By Matthew T. McCarthy, MD, and Barry E. Kosofsky, MD, PhD

Dr. McCarthy is Resident, Department of Pediatric Neurology. New York-Presbyterian Hospital/Weill Cornell Medical College. Dr. Kosofsky is Chief, Division of Pediatric Neurology, Goldsmith Professor of Pediatrics, Neurology and Neuroscience, and Radiology, Weill Cornell Medical College

Dr. McCarthy and Dr. Kosofsky report no financial relationships relevant to this field of study.

Synopsis: The developing brain of a child may be particularly susceptible to injury from mild traumatic brain injury, such as a concussion. Recommending a longer period of strict rest after a concussion does not provide additional benefit when compared to consensus guidelines for care after a concussion in children and adolescents. However, in retired former NFL players, exposure to tackle football prior to age 12 is associated with executive dysfunction, memory impairment, and lower estimated verbal IQ later in life.

Sources: Thomas DG, et al. Benefits of strict rest after acute concussion: A randomized controlled trial. Pediatrics 2015;135:213-223. Stamm JM, et al. Age of first exposure to football and later-life cognitive impairment in former NFL players. Neurology 2015 Jan 28. pii: 10.1212/WNL.0000000000001358. [Epub ahead of print].
Filley CM, Bernick C. Children and football: A cautionary tale. Neurology 2015 Jan 28. pii: 10.1212/WNL.0000000000001357. [Epub ahead of print].

There has been increasing awareness of the incidence and potential long-term consequences of mild traumatic brain injury (mTBI) in children and young adults. While parents, school systems, and athletic programs are clamoring for evidence-based guidelines, the field remains primitive in our understanding of the factors, resulting in a spectrum of individual outcomes. Most individuals who sustain mTBI make complete recoveries, 80% within the first month, though some with ongoing symptoms exhibit sustained neurocognitive deficits. While numerous consensus “return to school and play” guidelines have been created in recent years, they are limited by the relative lack of data regarding the acute management and potential long-term outcomes after a concussion. This lack of evidence is most apparent in relation to pediatric concussion. These two studies serve to fill that knowledge gap by evaluating the potential impact of concussions on developing brains — one looking at the recommendations for management immediately post-injury and the other investigating long-term cognitive outcomes related to this type of head injury in childhood.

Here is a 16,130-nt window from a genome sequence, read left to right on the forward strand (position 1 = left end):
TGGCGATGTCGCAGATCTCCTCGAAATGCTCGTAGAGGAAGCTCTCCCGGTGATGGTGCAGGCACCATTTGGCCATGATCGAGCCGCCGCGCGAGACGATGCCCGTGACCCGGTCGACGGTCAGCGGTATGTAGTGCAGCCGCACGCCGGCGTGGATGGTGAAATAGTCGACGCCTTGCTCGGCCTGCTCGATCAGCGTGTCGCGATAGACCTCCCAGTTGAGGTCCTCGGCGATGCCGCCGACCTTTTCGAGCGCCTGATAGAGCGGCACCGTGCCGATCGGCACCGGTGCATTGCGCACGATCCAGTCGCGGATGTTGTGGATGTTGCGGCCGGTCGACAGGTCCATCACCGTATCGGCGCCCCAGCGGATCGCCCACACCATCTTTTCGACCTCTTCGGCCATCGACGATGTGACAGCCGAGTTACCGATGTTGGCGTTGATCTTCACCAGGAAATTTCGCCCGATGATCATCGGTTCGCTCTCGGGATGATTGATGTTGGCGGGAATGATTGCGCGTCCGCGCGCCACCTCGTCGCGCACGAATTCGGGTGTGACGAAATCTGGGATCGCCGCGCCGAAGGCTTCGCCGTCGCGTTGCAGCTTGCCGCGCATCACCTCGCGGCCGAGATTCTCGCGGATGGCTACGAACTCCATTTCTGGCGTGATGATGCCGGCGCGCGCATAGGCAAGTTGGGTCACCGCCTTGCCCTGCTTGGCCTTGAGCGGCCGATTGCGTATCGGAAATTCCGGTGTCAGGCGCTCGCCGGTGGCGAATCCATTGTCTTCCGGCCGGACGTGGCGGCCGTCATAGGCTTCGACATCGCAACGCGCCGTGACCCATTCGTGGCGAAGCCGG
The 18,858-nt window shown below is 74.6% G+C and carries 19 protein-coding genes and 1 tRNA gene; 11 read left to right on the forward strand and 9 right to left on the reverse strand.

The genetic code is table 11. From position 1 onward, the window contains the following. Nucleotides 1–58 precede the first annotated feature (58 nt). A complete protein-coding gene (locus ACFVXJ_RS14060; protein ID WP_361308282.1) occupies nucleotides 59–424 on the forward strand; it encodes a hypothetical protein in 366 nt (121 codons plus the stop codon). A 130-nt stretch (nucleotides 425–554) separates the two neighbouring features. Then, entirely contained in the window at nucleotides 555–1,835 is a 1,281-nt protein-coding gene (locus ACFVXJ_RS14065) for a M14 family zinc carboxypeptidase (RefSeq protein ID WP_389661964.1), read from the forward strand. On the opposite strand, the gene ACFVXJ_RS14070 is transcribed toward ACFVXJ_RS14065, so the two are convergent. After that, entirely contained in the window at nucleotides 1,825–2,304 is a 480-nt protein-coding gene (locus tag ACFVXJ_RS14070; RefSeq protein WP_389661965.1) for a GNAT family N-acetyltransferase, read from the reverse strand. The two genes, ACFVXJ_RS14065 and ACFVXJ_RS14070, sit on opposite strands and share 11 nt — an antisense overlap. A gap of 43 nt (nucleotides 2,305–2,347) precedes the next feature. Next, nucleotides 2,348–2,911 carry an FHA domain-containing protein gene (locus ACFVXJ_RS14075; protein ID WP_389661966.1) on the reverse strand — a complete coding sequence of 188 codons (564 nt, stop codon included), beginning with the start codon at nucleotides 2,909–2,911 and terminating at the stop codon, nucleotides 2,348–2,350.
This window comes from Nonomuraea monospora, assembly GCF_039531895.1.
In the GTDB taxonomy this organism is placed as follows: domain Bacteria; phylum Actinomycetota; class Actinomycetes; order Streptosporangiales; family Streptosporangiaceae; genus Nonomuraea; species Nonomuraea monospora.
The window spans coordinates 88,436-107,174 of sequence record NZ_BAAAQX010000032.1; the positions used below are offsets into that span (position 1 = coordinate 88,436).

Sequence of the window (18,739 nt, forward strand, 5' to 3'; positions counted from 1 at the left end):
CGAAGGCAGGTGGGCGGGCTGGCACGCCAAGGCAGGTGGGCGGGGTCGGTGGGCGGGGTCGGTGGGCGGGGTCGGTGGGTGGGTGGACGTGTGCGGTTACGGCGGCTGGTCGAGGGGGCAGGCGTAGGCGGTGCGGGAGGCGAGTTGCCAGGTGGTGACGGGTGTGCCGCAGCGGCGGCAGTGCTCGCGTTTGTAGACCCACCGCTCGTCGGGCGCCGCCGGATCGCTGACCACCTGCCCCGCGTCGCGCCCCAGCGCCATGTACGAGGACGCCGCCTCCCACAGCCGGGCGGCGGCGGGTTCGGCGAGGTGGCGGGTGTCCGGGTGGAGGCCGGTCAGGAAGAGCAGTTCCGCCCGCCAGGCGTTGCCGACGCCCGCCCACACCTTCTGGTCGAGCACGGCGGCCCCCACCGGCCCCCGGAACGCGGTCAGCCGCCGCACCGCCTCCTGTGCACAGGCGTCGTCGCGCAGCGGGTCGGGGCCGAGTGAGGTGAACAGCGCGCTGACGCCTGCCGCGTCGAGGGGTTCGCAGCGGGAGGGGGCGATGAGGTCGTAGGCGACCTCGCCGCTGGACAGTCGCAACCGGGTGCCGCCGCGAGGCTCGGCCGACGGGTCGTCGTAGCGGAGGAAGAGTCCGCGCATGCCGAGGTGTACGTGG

In the first study from Thomas et al, the authors conducted a randomized, controlled trial assessing specific recommendations for strict rest following a concussion. Eighty-eight patients aged 11-22 years presenting to a pediatric emergency department within 24 hours of a concussion were randomized to receive instructions for either the standard of care (1-2 days of rest, followed by a stepwise return to normal activity once symptoms had resolved) or 5 days of strict rest. Each participant completed a symptom rating scale, neurocognitive testing, and balance assessment at initial presentation, and then 3 and 10 days later. Activity level was self-reported by participants using diaries to account for their level of activity throughout each day.

By randomly assigning participants to either be instructed to adhere to the standard of care or strict rest for 5 days, the authors showed the following:

1) Both groups showed about 20% decrease in energy expenditure and physical activity over the first 5 days post-injury.

2) The strict rest group reported fewer hours of moderate and high mental activity in days 2-5 post-injury.

3) There were no significant differences between groups in neurocognitive testing and balance scores at day 3 and day 10.

4) Individuals in the strict rest group took longer to report symptom resolution, had overall higher symptom scores over the 10-day study period, and had higher mean symptom scores on a daily basis. This was especially apparent with physical and emotional symptoms.

5) Individuals with a past history of concussion reported more symptoms at day 10 in the strict rest group compared to the standard-of-care group, while individuals with a first-time concussion showed no difference between groups.

In the second paper by Stamm et al, the authors divided a group of former NFL players between the ages 40-69 years based on the age at which they were first exposed to tackle football (< 12 years or 12 years). The players were selected from a group comprised of individuals with recent cognitive, behavioral, or mood complaints. Each participant performed a series of standardized cognitive evaluations that measured executive function, memory, and estimated verbal IQ. After controlling for level of education, total duration of football play, and multidimensional correlation between tests and within subjects, the age of first tackle football < 12 years group performed significantly worse than the age of first tackle football 12 years group on every measurement. The total number of concussions reported was not significantly different between the two groups.


These studies focus on the acute management and potential long-term consequences of concussion in children and adolescents. Previous studies have led to disparate conclusions: Some have reported that children are able to make quicker and more complete recovery from a concussion due to greater neuronal plasticity. Others have concluded that concussion is one of the few injuries from which children recover more slowly than adults, and that they may be more susceptible to long-lasting consequences from this type of injury resulting from important developmental processes that may be disrupted by an injury during this critical period of brain maturation.